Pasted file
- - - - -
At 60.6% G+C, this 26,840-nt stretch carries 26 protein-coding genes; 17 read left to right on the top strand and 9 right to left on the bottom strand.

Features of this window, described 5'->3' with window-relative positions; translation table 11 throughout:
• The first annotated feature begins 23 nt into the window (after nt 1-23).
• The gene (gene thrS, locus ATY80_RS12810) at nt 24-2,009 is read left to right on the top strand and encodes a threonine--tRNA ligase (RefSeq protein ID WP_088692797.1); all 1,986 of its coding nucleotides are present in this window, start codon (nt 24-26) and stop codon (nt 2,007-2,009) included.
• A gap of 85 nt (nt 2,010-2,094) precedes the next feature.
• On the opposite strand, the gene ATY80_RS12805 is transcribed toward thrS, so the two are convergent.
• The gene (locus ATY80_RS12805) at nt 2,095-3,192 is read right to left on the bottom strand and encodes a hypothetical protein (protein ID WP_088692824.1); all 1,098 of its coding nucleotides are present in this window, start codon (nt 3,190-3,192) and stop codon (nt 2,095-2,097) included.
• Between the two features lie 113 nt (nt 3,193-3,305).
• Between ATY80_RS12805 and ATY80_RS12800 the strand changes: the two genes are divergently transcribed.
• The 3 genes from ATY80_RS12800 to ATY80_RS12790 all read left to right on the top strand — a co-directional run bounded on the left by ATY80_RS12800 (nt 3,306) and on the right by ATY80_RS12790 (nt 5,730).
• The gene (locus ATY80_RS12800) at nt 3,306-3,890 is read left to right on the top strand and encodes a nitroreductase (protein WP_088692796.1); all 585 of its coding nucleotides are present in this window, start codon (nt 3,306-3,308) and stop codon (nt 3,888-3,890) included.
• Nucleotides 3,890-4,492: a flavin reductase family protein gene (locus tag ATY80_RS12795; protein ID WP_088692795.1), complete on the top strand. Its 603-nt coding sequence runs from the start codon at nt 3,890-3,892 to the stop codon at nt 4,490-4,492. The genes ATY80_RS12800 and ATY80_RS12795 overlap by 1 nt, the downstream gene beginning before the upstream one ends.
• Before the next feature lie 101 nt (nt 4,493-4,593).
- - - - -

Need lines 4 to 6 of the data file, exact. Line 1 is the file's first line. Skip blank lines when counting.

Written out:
• The gene (gene thrS, locus ATY80_RS12810) at nt 24-2,009 is read left to right on the top strand and encodes a threonine--tRNA ligase (RefSeq protein ID WP_088692797.1); all 1,986 of its coding nucleotides are present in this window, start codon (nt 24-26) and stop codon (nt 2,007-2,009) included.
• A gap of 85 nt (nt 2,010-2,094) precedes the next feature.
• On the opposite strand, the gene ATY80_RS12805 is transcribed toward thrS, so the two are convergent.